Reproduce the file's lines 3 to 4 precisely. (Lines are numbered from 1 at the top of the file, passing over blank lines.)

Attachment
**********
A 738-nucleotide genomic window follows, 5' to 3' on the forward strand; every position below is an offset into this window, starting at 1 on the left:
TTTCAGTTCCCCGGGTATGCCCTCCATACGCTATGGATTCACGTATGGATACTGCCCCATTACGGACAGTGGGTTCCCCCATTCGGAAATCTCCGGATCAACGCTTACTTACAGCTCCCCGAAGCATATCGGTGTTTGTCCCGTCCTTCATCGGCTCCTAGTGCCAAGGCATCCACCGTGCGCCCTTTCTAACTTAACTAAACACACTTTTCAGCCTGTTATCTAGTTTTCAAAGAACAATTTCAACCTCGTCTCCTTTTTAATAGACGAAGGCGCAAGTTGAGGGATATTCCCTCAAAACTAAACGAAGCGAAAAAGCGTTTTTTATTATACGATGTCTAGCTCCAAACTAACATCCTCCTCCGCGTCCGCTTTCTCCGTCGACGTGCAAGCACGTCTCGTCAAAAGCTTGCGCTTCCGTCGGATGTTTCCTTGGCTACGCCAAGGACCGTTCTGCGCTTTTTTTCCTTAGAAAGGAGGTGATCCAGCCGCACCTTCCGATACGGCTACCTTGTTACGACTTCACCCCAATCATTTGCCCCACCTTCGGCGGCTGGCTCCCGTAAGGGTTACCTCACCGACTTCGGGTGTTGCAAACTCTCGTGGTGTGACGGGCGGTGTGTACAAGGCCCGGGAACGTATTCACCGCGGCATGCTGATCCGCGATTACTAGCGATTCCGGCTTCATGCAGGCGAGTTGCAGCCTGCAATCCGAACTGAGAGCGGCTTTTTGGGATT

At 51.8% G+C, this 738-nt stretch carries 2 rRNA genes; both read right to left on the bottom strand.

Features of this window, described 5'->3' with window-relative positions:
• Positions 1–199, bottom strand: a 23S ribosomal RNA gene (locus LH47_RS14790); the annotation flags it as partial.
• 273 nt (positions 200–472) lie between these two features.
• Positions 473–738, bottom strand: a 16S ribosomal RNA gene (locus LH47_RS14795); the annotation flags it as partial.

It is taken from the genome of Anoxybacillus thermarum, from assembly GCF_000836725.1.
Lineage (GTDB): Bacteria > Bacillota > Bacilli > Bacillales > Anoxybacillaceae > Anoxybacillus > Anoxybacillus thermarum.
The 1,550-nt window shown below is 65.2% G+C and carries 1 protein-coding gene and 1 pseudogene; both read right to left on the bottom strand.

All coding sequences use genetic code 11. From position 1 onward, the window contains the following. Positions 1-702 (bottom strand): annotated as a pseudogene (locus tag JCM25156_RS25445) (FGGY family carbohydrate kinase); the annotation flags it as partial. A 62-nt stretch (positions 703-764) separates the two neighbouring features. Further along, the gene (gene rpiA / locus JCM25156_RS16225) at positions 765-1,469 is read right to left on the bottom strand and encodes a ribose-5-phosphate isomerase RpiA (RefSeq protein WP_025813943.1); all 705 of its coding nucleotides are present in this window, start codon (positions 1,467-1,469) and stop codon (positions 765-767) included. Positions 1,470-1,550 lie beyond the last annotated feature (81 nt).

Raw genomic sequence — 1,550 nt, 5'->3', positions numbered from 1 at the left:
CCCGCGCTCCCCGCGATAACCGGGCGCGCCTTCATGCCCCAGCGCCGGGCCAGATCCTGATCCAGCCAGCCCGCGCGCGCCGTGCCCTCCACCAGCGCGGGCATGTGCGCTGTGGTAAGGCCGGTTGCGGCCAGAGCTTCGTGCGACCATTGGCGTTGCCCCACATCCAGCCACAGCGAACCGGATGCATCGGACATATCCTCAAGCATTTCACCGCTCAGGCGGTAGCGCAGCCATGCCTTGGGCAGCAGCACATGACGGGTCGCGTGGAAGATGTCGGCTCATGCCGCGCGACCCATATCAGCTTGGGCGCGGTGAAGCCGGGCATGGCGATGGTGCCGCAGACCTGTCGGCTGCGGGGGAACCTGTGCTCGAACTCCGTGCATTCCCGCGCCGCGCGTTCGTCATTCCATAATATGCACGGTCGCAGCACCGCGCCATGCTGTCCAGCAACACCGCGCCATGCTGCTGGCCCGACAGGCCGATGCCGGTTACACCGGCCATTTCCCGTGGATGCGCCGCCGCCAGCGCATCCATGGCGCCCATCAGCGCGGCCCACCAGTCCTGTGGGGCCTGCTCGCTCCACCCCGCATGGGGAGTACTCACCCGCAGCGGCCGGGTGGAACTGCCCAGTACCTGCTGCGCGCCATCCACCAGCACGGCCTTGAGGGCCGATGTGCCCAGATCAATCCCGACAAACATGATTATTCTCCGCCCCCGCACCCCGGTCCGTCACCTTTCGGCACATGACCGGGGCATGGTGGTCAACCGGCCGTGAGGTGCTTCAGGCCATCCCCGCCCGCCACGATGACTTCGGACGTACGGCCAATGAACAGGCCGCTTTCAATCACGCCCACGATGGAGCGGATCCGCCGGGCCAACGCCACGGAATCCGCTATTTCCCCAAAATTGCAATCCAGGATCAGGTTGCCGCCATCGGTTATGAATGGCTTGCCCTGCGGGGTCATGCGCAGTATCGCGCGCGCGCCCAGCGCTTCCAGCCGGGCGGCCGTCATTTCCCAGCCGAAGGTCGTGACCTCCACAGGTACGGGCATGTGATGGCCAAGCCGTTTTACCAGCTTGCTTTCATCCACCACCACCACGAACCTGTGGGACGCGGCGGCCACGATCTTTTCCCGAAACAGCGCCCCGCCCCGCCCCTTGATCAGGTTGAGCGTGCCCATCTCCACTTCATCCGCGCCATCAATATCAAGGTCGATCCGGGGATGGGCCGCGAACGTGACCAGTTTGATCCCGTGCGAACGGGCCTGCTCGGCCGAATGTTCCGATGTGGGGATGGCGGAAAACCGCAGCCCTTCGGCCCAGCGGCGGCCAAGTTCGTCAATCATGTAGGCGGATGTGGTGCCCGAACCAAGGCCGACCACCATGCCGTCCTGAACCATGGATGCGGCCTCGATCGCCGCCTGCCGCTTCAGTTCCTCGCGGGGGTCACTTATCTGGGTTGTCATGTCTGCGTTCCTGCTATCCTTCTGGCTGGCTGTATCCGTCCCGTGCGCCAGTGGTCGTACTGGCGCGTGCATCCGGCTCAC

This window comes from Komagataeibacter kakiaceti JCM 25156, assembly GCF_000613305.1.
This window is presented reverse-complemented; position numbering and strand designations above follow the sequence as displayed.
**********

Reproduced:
At 51.8% G+C, this 738-nt stretch carries 2 rRNA genes; both read right to left on the bottom strand.

Features of this window, described 5'->3' with window-relative positions: